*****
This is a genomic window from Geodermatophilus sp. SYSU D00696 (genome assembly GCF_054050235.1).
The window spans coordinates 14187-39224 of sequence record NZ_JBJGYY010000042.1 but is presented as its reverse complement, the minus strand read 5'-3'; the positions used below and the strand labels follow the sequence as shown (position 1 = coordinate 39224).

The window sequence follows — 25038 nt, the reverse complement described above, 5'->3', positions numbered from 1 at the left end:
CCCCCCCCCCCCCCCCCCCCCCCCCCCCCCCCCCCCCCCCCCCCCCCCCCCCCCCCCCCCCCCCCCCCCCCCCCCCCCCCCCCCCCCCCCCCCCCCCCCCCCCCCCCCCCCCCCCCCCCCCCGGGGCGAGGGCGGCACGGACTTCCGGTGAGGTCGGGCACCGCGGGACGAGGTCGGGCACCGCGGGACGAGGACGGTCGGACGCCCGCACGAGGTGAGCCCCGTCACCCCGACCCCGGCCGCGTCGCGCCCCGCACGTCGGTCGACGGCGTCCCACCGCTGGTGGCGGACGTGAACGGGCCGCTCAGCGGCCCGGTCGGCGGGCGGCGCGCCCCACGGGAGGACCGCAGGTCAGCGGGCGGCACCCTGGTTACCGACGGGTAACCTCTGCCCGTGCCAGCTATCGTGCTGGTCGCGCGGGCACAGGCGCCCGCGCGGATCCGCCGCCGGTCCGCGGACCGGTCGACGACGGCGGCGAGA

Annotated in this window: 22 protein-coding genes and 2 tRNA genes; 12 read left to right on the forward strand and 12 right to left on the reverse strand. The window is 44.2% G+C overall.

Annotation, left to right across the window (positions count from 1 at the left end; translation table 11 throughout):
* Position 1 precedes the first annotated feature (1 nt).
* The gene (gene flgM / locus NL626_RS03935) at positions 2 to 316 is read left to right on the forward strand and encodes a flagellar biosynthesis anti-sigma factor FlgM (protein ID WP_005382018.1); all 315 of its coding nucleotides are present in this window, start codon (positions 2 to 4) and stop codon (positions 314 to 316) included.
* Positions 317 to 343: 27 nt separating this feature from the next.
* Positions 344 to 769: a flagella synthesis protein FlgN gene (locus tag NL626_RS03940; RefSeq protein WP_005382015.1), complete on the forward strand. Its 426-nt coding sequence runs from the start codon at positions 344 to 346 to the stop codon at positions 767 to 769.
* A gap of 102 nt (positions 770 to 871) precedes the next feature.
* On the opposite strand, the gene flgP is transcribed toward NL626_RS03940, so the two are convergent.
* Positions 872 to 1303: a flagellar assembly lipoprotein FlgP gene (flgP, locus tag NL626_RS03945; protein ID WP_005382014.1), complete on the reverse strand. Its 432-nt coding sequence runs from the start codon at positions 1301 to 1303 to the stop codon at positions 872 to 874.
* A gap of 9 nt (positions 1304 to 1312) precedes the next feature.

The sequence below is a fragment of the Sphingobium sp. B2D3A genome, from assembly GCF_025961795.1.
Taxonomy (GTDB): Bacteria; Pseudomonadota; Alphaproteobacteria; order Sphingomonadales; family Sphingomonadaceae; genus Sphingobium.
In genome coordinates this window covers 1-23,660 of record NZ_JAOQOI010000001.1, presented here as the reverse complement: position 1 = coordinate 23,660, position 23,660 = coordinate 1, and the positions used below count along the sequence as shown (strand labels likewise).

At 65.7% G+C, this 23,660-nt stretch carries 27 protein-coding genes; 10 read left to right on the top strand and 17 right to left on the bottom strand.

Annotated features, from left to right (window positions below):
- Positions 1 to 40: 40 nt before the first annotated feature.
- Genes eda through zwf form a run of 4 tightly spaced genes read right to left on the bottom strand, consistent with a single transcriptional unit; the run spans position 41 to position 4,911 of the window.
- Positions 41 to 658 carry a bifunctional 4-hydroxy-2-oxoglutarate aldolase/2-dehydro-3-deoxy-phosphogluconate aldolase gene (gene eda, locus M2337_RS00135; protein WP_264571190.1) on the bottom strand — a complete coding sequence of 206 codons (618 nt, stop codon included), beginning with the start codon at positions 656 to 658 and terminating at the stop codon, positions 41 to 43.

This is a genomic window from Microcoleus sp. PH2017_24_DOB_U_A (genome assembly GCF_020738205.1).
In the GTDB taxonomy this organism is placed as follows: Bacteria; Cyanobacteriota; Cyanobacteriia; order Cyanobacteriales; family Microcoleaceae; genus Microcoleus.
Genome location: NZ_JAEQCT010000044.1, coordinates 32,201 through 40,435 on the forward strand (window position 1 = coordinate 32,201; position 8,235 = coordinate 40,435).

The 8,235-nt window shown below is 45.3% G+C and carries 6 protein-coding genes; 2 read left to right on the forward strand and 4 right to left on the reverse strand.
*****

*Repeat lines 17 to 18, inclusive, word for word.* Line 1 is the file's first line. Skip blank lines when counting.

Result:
In genome coordinates this window covers 1-23,660 of record NZ_JAOQOI010000001.1, presented here as the reverse complement: position 1 = coordinate 23,660, position 23,660 = coordinate 1, and the positions used below count along the sequence as shown (strand labels likewise).

At 65.7% G+C, this 23,660-nt stretch carries 27 protein-coding genes; 10 read left to right on the top strand and 17 right to left on the bottom strand.